I wrote a book that draws on science and stories to investigate the relationship between failure and success and challenge the prevailing view of failure. More broadly, the book, Your Hidden Superpowers: How the Whole Truth of Failure Can Change Our Lives, illuminates how our view of failure affects the way we live, lead, decide, imagine, innovate, connect, and dare.

This blog series integrates parts of the book and builds on the book by considering some of the ideas through the lens of work. Through three blog posts, we’ll explore benefits of failure, discuss originality in relation to failure and consider how failure and originality can fuel innovation and happiness.

But first, let’s consider a big barrier to extracting value from our failures. The stigma.

Acknowledging Failure: The Big Barrier and Benefit

Ed Sheeran highlighted the problem. There is a stigma around failure, and the stigma leads us to hide failures when they happen. The shame of failing makes us want to bury them.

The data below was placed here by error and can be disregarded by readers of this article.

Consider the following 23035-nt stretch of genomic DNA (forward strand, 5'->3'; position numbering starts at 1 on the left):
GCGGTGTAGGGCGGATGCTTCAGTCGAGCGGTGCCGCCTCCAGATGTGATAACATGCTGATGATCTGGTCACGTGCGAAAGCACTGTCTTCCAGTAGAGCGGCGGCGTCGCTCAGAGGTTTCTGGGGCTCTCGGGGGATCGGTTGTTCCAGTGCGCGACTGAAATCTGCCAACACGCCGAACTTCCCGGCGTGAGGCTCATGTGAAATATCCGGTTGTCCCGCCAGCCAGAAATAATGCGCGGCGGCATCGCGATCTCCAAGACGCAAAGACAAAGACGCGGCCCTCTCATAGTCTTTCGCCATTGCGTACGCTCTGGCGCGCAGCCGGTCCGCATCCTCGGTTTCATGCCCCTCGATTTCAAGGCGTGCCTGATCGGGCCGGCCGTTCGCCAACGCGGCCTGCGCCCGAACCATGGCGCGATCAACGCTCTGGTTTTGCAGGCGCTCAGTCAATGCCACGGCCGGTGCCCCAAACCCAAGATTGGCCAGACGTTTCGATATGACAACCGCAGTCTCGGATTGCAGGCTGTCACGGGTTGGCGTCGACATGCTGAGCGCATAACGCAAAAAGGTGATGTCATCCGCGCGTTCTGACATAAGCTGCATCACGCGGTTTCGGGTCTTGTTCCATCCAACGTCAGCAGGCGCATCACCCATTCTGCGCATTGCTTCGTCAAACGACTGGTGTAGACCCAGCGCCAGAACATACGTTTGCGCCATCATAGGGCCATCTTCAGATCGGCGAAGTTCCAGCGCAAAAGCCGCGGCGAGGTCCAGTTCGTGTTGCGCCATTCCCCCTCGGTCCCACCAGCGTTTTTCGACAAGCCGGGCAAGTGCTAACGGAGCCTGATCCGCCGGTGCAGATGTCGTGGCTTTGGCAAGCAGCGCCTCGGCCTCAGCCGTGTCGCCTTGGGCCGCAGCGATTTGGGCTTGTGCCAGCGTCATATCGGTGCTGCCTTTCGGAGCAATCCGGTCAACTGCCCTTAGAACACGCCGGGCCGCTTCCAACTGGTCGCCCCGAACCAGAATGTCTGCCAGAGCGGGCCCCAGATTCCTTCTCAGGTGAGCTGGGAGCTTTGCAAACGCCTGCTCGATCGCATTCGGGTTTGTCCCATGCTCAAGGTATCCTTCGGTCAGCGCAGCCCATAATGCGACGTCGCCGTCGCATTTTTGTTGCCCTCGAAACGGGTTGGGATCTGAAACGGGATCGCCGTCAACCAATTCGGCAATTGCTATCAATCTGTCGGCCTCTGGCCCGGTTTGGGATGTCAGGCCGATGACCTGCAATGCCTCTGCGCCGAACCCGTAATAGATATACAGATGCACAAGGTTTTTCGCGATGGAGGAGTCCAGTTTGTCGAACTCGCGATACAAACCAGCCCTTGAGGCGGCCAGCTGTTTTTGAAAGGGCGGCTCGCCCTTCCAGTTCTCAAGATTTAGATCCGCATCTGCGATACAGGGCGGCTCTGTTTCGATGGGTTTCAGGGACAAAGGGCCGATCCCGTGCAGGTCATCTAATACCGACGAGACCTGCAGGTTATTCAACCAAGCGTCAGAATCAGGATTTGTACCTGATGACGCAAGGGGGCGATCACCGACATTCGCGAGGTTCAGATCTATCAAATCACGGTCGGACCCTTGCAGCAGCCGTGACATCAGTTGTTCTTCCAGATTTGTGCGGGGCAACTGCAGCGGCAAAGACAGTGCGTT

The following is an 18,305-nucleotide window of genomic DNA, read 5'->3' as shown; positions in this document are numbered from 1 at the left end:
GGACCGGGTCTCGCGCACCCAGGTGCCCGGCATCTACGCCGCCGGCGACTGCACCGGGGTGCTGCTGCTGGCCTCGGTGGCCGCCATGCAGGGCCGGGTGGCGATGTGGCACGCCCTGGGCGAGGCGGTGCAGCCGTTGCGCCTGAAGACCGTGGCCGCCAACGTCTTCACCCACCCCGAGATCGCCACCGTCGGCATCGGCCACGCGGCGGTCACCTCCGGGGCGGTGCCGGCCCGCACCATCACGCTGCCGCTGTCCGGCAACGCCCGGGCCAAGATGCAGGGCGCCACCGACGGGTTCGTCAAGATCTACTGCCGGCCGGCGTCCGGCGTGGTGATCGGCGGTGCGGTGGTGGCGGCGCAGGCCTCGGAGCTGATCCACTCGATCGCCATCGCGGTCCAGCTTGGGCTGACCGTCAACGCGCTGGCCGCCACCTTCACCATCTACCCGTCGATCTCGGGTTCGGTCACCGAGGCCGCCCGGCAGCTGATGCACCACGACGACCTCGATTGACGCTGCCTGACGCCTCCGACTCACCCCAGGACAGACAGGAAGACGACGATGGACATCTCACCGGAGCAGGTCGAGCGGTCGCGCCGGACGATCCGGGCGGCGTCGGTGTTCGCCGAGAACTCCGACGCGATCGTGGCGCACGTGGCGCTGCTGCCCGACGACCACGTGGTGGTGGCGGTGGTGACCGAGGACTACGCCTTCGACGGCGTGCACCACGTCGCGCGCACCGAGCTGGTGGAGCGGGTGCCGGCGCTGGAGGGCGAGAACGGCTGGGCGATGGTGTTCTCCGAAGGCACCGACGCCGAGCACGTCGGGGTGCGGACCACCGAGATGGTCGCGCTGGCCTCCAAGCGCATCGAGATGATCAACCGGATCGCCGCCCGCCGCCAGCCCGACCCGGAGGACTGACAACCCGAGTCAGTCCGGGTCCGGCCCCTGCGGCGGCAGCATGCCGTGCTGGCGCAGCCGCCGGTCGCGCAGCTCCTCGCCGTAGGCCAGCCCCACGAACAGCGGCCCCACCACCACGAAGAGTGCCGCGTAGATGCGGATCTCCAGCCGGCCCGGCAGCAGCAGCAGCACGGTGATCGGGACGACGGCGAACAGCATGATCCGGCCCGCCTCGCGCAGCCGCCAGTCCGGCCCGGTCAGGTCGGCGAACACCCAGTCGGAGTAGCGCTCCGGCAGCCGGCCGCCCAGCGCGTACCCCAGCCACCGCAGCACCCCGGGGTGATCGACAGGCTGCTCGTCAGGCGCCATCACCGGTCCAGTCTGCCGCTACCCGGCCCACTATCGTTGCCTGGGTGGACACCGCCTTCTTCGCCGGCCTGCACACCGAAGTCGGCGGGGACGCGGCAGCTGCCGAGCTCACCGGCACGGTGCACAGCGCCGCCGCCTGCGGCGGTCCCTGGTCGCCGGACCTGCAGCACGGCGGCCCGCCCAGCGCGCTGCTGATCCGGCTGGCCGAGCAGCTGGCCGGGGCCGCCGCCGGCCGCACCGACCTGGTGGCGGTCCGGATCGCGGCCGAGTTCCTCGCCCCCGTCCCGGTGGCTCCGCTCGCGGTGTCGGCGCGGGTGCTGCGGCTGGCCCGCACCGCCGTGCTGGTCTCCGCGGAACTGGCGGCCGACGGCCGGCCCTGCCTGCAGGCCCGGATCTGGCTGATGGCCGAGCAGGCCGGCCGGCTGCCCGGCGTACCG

Dr. Brené Brown has illuminated through her remarkable research that shame leads to silence. The shame of failing leads us to be silent about it. Pulitzer Prize-winning poet Philip Schultz called failure “the great American taboo.” We don’t want to talk about it. We hide failures from others, but often we hide them from ourselves too, rationalizing our way out of acknowledging them or banishing them into the dusty corners of our minds.

These strategies are understandable. Given the prevailing view that failure is bad, they make sense. But they have a major cost: they block us from extracting the benefits of failure.

Acknowledging our failures—first to ourselves and then by talking about them with people whom we trust—positions us to access the benefits. It is a vitally important first step to making use of our failures. The big benefit of acknowledging failure is that it enables us to extract the value of failure.